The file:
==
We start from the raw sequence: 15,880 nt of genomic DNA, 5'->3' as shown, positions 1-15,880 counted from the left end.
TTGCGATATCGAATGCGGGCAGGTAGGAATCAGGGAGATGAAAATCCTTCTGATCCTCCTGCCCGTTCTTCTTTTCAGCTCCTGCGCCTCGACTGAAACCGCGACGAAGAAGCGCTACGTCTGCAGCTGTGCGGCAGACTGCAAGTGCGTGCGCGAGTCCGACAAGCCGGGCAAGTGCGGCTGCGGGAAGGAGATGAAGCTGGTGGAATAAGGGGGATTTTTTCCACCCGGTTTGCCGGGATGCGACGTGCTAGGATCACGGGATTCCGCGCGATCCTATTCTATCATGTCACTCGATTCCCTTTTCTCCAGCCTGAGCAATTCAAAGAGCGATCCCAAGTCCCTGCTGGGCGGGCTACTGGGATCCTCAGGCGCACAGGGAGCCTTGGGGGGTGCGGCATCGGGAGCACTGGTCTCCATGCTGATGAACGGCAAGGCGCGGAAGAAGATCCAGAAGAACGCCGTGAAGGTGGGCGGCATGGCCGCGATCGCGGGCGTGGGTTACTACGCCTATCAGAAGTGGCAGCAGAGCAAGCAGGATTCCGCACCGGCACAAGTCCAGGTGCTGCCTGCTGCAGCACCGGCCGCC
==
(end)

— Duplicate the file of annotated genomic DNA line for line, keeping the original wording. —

We start from the raw sequence: 15,880 nt of genomic DNA, 5'->3' as shown, positions 1-15,880 counted from the left end.
TTGCGATATCGAATGCGGGCAGGTAGGAATCAGGGAGATGAAAATCCTTCTGATCCTCCTGCCCGTTCTTCTTTTCAGCTCCTGCGCCTCGACTGAAACCGCGACGAAGAAGCGCTACGTCTGCAGCTGTGCGGCAGACTGCAAGTGCGTGCGCGAGTCCGACAAGCCGGGCAAGTGCGGCTGCGGGAAGGAGATGAAGCTGGTGGAATAAGGGGGATTTTTTCCACCCGGTTTGCCGGGATGCGACGTGCTAGGATCACGGGATTCCGCGCGATCCTATTCTATCATGTCACTCGATTCCCTTTTCTCCAGCCTGAGCAATTCAAAGAGCGATCCCAAGTCCCTGCTGGGCGGGCTACTGGGATCCTCAGGCGCACAGGGAGCCTTGGGGGGTGCGGCATCGGGAGCACTGGTCTCCATGCTGATGAACGGCAAGGCGCGGAAGAAGATCCAGAAGAACGCCGTGAAGGTGGGCGGCATGGCCGCGATCGCGGGCGTGGGTTACTACGCCTATCAGAAGTGGCAGCAGAGCAAGCAGGATTCCGCACCGGCACAAGTCCAGGTGCTGCCTGCTGCAGCACCGGCCGCC